The U.S. Equal Employment Opportunity Commission



Qualified Employee with Crohn's Disease Fired Unlawfully, EEOC Suit Says

BALTIMORE - The U.S. Equal Employment Opportunity Commission (EEOC) today announced a $194,000 settlement of an employment discrimination lawsuit filed under the Americans with Disabilities Act of 1990 (ADA) on behalf of a qualified former employee with Crohn's disease who was terminated by Browning-Ferris, Inc., a waste management company.

EEOC's lawsuit originated from a charge of discrimination filed by Deborah Brown, a boom truck driver and trash compactor repair person, who alleged that Browning-Ferris, Inc. violated the ADA when it abruptly discharged her because of her Crohn's disease, an inflammatory bowel disorder. According to Browning-Ferris, it feared that Ms. Brown's Crohn's disease, coupled with her exposure to waste, would lead to life-threatening consequences for her. Ms. Brown was fired from Browning-Ferris due to her disability despite her insistence and the insistence of her medical specialists that her external environment had no relation to her Crohn's disease, and that she safely and effectively had worked around waste throughout her nearly 10-year career.

A Consent Decree settling the case was entered by Judge Marvin J. Garbis in the United States District Court for the District of Maryland. Under the settlement, Browning-Ferris will pay full back wages and compensatory damages to Ms. Brown in the amount of $194,000. In addition, Browning-Ferris is enjoined from violating the ADA and must post notices advising its employees of their right to be free from disability-based discrimination.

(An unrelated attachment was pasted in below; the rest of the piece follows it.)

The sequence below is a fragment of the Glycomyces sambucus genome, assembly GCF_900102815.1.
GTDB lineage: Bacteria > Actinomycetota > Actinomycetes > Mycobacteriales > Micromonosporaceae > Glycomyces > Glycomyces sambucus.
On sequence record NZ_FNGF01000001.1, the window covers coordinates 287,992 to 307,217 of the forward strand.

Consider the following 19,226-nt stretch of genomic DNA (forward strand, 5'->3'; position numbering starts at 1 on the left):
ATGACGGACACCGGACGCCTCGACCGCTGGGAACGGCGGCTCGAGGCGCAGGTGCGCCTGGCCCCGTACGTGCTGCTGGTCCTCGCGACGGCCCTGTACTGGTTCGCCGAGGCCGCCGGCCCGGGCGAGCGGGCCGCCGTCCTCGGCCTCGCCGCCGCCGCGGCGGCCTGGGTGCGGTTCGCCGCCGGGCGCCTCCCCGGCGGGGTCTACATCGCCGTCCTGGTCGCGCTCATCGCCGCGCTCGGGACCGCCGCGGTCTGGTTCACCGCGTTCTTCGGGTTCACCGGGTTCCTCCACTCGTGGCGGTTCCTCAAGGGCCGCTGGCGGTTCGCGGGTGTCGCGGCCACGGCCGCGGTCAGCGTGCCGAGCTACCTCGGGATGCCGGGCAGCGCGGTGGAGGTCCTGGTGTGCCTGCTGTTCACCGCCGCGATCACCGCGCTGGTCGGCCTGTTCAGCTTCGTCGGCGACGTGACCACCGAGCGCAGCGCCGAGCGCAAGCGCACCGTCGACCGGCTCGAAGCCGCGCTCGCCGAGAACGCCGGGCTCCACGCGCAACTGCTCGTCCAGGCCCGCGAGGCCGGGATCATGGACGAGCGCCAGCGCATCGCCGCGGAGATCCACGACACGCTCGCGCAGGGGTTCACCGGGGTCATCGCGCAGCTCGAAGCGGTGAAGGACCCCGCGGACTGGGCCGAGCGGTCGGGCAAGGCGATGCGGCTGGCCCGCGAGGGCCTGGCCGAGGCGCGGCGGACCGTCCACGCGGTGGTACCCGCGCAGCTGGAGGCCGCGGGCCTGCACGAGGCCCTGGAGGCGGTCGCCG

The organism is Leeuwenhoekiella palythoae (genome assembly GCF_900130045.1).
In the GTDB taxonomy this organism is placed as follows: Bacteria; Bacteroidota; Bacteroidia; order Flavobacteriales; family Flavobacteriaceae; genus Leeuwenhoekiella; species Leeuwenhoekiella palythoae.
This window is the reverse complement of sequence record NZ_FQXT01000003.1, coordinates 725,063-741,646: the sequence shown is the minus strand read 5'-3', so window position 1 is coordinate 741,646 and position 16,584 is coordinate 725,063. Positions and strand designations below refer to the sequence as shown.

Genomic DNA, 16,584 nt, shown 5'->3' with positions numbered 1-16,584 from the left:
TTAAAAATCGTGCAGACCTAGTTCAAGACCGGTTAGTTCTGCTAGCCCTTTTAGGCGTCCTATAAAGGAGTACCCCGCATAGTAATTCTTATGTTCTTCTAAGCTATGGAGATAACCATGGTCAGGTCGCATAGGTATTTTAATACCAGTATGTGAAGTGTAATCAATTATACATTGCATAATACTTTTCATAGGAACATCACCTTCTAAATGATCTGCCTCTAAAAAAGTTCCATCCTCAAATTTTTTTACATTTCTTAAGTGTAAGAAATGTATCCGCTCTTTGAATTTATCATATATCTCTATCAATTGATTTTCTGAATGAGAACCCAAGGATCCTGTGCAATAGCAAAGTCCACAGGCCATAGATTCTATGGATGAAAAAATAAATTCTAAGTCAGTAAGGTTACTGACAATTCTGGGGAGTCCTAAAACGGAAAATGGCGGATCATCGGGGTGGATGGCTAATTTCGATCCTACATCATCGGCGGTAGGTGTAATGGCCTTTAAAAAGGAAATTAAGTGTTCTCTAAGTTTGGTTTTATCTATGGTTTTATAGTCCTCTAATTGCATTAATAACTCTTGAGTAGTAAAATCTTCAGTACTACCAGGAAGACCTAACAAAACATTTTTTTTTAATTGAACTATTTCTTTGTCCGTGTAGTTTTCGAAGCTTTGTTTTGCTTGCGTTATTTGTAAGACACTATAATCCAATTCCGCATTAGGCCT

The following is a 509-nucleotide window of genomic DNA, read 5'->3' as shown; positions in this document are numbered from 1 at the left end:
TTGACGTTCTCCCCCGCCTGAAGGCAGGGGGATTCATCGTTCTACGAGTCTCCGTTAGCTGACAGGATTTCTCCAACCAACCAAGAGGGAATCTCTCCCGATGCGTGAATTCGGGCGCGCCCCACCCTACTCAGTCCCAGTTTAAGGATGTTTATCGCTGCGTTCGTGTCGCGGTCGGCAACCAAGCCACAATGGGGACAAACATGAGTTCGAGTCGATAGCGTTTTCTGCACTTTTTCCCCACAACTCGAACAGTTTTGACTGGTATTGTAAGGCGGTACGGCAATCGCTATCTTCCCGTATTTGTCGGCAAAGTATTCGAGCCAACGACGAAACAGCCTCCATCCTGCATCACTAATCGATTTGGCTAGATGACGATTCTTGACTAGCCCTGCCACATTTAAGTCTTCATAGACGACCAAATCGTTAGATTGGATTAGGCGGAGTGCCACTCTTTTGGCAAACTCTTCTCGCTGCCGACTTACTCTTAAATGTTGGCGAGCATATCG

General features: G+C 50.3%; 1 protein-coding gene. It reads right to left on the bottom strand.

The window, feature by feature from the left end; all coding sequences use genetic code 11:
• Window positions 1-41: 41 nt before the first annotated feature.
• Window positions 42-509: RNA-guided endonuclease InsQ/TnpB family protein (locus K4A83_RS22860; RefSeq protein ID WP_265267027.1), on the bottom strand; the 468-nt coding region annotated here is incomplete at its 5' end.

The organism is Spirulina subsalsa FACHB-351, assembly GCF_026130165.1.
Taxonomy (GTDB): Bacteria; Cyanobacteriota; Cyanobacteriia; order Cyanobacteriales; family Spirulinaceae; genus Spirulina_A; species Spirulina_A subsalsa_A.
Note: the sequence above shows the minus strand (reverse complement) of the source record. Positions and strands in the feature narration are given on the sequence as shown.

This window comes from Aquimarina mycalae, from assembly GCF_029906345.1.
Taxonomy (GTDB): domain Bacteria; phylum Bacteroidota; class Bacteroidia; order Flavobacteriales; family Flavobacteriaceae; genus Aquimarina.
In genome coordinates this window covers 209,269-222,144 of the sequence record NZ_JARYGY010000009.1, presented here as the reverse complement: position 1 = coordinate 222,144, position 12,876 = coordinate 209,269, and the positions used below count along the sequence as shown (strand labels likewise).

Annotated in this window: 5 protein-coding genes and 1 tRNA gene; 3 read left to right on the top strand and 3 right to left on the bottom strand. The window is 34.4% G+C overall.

"The Americans with Disabilities Act prevents employers from making employment decisions based on myths, fears, and stereotypes - which is exactly what occurred in this case," said Gerald S. Kiel, Regional Attorney of the EEOC's Baltimore District Office. "An employer must conduct an individualized assessment when determining if an employee's disability constitutes a direct threat to the health and safety of herself or others. Here, in particular, Ms. Brown had a good and safe employment history with the company and continued working in the waste removal business following her discharge."

In addition to enforcing Title I of the ADA, which prohibits discrimination against people with disabilities in the private sector and state and local governments, the EEOC enforces Title VII of 1964 Civil Rights Act, as amended, which prohibits employment discrimination based on race, color, religion, sex or national origin; the Age Discrimination in Employment Act; the Equal Pay Act; prohibitions against discrimination affecting individuals with disabilities in the federal sector; and sections of the Civil Rights Act of 1991. Further information about the Commission is available on the agency's web site at

This page was last modified on March 5, 2003.

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